This morning your guide will meet you at your port to begin you exploration of Split, the second largest city in Croatia. This busy maritime and shipbuilding center is also the home of the Diocletian Palace, a UNESCO World Heritage Site complex built in the 3rd Century and covering a considerable area in the heart of the old town.
The Diocletian Palace, facing onto the Split harbor, is one of the most impressive Roman architectural monuments and is protected as a UNESCO Heritage Site. The Roman Emperor Diocletian, noted for his persecution of early Christians, was supposedly a native of nearby Salona before rising through the military ranks and getting appointed as emperor by his legions. He ruled for 20 years before abdicating and retiring to this palace. After his death, the palace was gradually abandoned until the 7th Century when refugees from the surrounding areas, fleeing foreign invasions, sought shelter within the palace’s protective walls. In the following centuries, the palace’s population outgrew its capacity and the town sprawled outside the walls. Nowadays, Split is a major port and industrial center, as well as a perfect base for day trips to many nearby attractions.
You will have the chance to wander around the more than 200 buildings within the boundaries of the Diocletian Palace complex, many of which are still homes, while others house cafes, restaurants, and shops. Like a typical Roman fort (castrum), in its original form the palace had a roughly square layout and was surrounded by a thick wall with gates and watchtowers. Some of the best-preserved sites you can visit are the Vestibule, the Temple of Jupiter, the Peristyle, and Diocletian’s Mausoleum – now the Cathedral of St. Dominus.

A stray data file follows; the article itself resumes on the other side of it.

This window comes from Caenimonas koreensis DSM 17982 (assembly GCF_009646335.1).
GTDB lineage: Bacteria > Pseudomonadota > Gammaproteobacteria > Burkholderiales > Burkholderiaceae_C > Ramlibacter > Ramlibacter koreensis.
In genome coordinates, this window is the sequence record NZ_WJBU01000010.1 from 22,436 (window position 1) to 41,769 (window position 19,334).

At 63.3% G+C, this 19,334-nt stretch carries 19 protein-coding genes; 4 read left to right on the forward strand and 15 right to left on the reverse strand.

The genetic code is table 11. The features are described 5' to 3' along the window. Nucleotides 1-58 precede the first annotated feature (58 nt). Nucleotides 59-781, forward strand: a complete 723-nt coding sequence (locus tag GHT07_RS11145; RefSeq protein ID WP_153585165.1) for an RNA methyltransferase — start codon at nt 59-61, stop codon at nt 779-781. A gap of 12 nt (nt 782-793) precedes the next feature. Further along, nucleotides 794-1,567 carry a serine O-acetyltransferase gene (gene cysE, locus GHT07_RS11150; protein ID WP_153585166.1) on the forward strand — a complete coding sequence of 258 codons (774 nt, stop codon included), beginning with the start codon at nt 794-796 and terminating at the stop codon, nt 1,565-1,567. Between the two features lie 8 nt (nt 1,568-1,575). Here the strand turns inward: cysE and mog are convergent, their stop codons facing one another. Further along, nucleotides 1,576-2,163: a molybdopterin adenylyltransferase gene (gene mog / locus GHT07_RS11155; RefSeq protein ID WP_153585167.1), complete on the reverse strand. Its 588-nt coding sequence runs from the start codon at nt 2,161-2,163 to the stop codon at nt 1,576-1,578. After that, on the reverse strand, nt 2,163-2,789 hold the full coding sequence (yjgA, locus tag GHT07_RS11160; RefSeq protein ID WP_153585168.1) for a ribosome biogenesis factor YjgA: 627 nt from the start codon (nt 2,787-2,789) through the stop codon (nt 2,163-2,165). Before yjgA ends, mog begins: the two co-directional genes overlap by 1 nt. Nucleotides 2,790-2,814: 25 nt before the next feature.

Later continue with your guide and driver to the neighboring island of Trogir. Trogir is treasure trove of cultural and historical monuments dating as far back as the 4th Century BC. Set on a small island just off the mainland, Trogir was first settled by the ancient Greeks, before falling under the Romans and later the Byzantines. Destroyed by the Saracens and abandoned in the 12th Century, thanks to its strategic location the town was soon revived and became an artistic and cultural center under the Austro-Hungarians and later the Venetians. Listed as a UNESCO World Heritage site, the Old Town is surrounded by a fortress wall with two gates and is connected to the mainland with a bridge.
As you enter the fortified town through the Land Gate, you will stroll along its narrow streets, flanked by ancient stone houses. We suggest that you do not miss St. Lawrence Cathedral, built over the remains of an older church destroyed by the Saracens. The main entrance is through a magnificent Romanesque portal, carved by the Dalmatian sculptor Master Radovan in the 13th Century. Just to the right of the main entrance stands a beautiful Venetian bell tower from the 15th Century.